• If adding starchy vegetables such as potatoes and sweet potatoes, let the soup simmer for 5-10 minutes longer, or just until the vegetables are fork-tender. The last thing you want is to bite into a raw potato.
  • There’s no need to remove all the meat from the ham bone. The meatier it is, the more flavorful your broth will be! This also means you’ll get more tasty ham bits in the soup. 

How To Store Leftover Soup

Store leftover soup in an airtight container in the fridge. It will taste better the day after it’s made and should last up to a week in the fridge. If freezing, use freezer-safe bags or plastic containers and keep them for up to three months.

From the fridge, you just need to microwave the soup until warmed through.

You’ll find it easier to freeze the soup in individual portions, that way, you don’t need to thaw a huge batch for one bowl. Freezer bags make this much easier.

To reheat frozen soup, bring a pot of water to a boil and put the bag of frozen soup inside. It’ll warm up in a few minutes.

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If it’s in a plastic container, just pop it in the fridge overnight to thaw.

Close Up of Old-Fashioned Ham and Bean Soup in a Bowl with a Spoon

Looking For More Easy and Comforting Soup Recipes?

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New England Clam Chowder

Old-Fashioned Ham and Bean Soup



Prep time


Cooking time







Stay warm this winter with a big bowl of old-fashioned ham and bean soup. It’s a hearty, healthy, budget-friendly meal the whole family will love.


  • 1 pound dry Great Northern beans

  • 8 cups water

  • 1/2 teaspoon salt

  • 1 ham hock

  • 1 cup chopped carrots

  • 1/2 stalk celery, chopped

  • 1 cup chopped onion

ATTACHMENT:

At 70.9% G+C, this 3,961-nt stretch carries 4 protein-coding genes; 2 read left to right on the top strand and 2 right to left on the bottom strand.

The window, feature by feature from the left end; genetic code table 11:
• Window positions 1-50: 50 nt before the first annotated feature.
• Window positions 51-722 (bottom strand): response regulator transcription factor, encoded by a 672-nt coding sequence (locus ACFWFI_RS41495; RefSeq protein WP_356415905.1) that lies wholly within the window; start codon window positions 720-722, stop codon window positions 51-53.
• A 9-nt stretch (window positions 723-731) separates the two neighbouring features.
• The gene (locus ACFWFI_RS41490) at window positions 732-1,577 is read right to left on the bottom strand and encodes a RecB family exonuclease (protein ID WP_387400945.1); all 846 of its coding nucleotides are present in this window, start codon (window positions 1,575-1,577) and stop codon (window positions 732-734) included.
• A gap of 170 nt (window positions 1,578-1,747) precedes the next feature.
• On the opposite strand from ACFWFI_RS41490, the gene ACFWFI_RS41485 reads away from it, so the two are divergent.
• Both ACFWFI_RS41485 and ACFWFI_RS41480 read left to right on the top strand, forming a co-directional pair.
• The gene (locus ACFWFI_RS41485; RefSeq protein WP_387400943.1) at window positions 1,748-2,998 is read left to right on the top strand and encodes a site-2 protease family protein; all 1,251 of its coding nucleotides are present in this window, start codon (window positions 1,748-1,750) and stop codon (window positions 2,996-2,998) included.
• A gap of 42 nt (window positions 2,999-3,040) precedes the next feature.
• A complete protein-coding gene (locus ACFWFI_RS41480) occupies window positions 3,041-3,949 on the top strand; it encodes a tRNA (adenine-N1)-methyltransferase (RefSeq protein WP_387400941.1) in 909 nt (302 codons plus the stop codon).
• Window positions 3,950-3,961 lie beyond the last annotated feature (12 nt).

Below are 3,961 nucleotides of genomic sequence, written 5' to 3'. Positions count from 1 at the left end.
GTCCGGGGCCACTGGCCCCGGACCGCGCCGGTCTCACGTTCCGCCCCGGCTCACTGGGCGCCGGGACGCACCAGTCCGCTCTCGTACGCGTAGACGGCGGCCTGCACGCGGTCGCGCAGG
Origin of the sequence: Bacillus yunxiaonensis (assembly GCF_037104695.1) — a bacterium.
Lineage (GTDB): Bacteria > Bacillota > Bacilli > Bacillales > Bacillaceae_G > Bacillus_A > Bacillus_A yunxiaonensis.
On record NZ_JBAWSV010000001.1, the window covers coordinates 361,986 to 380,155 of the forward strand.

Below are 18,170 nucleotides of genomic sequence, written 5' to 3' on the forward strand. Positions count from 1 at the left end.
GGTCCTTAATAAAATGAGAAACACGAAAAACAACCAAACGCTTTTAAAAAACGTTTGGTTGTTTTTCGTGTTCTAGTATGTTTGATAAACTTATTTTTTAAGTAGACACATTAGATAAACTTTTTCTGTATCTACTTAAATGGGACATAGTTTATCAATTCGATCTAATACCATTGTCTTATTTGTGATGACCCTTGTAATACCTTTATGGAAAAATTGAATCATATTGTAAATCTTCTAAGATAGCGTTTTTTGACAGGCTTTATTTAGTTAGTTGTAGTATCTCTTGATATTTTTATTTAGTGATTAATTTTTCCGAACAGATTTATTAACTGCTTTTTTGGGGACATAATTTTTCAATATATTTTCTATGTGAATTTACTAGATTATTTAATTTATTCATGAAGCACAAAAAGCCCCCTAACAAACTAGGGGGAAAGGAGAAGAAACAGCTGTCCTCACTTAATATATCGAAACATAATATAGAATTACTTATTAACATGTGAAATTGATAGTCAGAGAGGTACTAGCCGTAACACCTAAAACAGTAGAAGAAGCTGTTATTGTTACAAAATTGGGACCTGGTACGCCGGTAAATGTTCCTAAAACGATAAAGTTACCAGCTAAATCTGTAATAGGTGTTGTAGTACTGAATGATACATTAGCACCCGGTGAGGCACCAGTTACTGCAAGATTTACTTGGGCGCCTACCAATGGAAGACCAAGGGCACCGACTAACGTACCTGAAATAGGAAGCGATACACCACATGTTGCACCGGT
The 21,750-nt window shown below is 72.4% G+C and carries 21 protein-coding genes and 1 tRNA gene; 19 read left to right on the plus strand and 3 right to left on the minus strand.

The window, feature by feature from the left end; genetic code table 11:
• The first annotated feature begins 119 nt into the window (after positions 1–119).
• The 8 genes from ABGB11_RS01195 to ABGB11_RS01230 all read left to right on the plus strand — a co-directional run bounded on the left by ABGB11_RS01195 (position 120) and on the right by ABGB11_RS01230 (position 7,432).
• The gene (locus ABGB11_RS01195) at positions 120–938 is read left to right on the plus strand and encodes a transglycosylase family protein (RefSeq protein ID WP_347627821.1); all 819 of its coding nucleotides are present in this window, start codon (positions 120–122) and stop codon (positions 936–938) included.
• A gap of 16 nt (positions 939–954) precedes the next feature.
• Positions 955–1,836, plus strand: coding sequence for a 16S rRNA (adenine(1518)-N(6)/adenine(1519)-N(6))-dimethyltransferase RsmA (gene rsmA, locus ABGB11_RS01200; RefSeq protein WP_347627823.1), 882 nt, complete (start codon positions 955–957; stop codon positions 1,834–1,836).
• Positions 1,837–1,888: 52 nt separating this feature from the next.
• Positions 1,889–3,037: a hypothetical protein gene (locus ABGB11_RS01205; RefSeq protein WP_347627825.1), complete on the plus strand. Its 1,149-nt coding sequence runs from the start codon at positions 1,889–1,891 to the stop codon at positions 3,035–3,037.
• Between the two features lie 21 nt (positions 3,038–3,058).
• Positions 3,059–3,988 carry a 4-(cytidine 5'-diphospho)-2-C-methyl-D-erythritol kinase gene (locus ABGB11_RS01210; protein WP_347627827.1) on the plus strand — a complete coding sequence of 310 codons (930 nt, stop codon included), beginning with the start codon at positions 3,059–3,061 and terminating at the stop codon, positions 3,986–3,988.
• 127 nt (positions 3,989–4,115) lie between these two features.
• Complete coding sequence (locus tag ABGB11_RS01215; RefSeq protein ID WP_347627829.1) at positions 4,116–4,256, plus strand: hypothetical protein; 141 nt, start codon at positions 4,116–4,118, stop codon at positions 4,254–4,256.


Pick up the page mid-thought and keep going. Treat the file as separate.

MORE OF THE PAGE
• 1 teaspoon minced garlic

  • 1 teaspoon mustard powder

  • 2 bay leaves

  • 2 cups chopped ham

  • 1/2 teaspoon ground white pepper


  • Rinse the beans and discard broken or discolored ones.
  • Bring water to a boil and flavor it with salt. Remove from heat and add the beans. Let the beans soften in the hot water for at least 1 hour.
  • After soaking, place the pot on high heat and add the ham bone, carrots, celery, onion, garlic, mustard powder, and bay leaves. Stir well and bring to a boil.
  • Reduce to low heat and let the soup simmer for 1 more hour.
  • Remove the ham bone and stir in the chopped ham.
  • Let it simmer for 30 more minutes, stirring occasionally. Season with ground white pepper to taste. Serve hot and enjoy!

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author avatar
Kim - InsanelyGood
Hey there! I'm Kim. I love running, cooking, and curling up with a good book! I share recipes for people who LOVE good food, but want to keep things simple :)

2 thoughts on “Old-Fashioned Ham and Bean Soup”

  1. I make Ham & Bean Soup all the time. Over the years I improved my recipe to include the following: I use Smoked Ham Hocks or Shanks or even Smoked Neck Bones with great results. I do not cook with any added salt because the smoked meats are salty enough. If you prefer it salter you can always add some more salt to your bowl. If the soup lacks enough Smokey flavor I add some Liquid Smoke to the pot. I also use Butter Beans in addition to the Great Northern Beans for a even hardier soup. I smash about a third of the Northern Beans for a thicker, creamier base. I also add flour or cornstarch, on occasion, for a even thicker broth. Yummy! It’s one of my family’s favorite especially when it’s served with rye bread.